J. PHARAOH DOSS

Recently, the Trump administration directed the Justice Department’s civil rights division to investigate affirmative action policies that discriminate against White applicants. (The Justice Department is also looking into complaints by Asian Americans.)

But this partisan shift of priorities should be expected. Under Democratic administrations the DOJ’s civil rights division directs its attention to systemic discrimination against minorities and Republican administrations’ attempt to do right by their constituencies by investigating claims of “reverse discrimination” against Whites.

The flip flop of department direction and staffing has been going on for decades.

But affirmative action supporters were dismayed by President Trump’s actions because just last year in Fisher v. University of Texas, the Supreme Court ruled in favor of the university’s race-conscious admissions program. (Abagail Noel Fisher claimed the school discriminated against her because she was White.) Affirmative action supporters viewed the Supreme Court’s ruling as a landmark decision that secured “race as a factor” in college admissions for another generation.

But the phrase “for another generation” five decades after affirmative action was created can no longer be overlooked. The phrase “for another generation” is a time frame. It’s also a reminder that the policy was a temporary course of action for a targeted generation.

The initial goal of affirmative action was to assist the first generation of Blacks after the landmark civil rights bill because that generation suffered from the lingering effects of legal segregation. (That was institutional racism. How the term is used today seems like an attempt to maintain the permanence of temporary policies.)

In 1969 the Nixon administration established what was called racial goals and timetables, but the policy began to morph into something unintended.

As early as 1981 President Ronald Reagan said, “We have made great strides in the civil rights field, but some things might not be as useful as they once were or may be distorted in practice, such as affirmative action programs becoming quota systems, and I’m old enough to remember in the past quota systems existed in the United States for the purpose of discrimination, and I don’t want to see that happen again.”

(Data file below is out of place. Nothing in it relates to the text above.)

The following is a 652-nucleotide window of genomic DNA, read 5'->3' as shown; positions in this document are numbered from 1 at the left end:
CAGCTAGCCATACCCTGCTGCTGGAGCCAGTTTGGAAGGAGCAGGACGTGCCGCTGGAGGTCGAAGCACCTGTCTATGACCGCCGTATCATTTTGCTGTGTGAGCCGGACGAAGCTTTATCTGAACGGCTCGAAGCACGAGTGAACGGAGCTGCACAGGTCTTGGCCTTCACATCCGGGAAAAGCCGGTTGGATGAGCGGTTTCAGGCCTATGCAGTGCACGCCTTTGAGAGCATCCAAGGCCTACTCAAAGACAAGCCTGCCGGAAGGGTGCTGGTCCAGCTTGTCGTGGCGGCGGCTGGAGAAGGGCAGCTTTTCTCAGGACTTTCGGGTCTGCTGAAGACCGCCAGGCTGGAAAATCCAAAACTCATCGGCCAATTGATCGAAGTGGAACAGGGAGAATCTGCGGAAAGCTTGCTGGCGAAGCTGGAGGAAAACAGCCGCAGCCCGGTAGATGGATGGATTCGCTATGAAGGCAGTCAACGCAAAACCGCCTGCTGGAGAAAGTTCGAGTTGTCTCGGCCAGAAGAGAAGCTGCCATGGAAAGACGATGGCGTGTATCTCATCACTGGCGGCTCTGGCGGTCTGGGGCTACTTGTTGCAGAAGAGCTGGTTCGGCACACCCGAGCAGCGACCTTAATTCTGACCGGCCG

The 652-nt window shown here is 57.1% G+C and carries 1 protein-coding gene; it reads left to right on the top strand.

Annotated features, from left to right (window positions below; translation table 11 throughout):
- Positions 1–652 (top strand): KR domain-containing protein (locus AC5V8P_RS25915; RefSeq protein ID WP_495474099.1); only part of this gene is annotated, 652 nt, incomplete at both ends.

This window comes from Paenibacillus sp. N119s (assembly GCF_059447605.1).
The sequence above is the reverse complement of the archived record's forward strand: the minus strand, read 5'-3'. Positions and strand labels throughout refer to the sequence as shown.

The first President Bush, President Clinton, and the second President Bush all attempted to fix excessive abuses of affirmative action during their tenures but they never addressed the timetable.

Nor did they address the fundamental question: Should this policy be phased out before the 21st century? And if it’s not, what will be the ramifications?

Three years into the 21st century the Supreme Court endorsed holistic admission programs and said it was permissible to consider race as one of many factors to achieve “educational diversity.” Then Justice Sandra Day O’Connor, who wrote the majority opinion in that case, said she expected that 25 years from now, the use of racial preferences will no longer be necessary.

So at the beginning of the 21st century, this temporary policy was projected to extend for another quarter of a century, and last year the Supreme Court’s Texas ruling reset the timetable for yet another generation.

Weeks before the Trump administration decided to take on affirmative action, professor Glenn Loury prophetically stated that the problem with affirmative action isn’t that Whites are discriminated against by a policy that favors non-Whites. It’s institutionalizing, as a permanent way of doing business, the use of a special dispensation for African Americans in the 21st century. This is declaring there is no prospect that African Americans will ever be genuinely equal citizens by locking in favoritism due to a morally problematic past.

But what’s more problematic is that American leadership has been so morally compromised that it’s left to the Trump Administration to determine whether or not second-generation millennials will be affirmative action babies, which no one five decades ago would have imagined.

(J. Pharoah Doss is a contributor to the New Pittsburgh Courier.)

 

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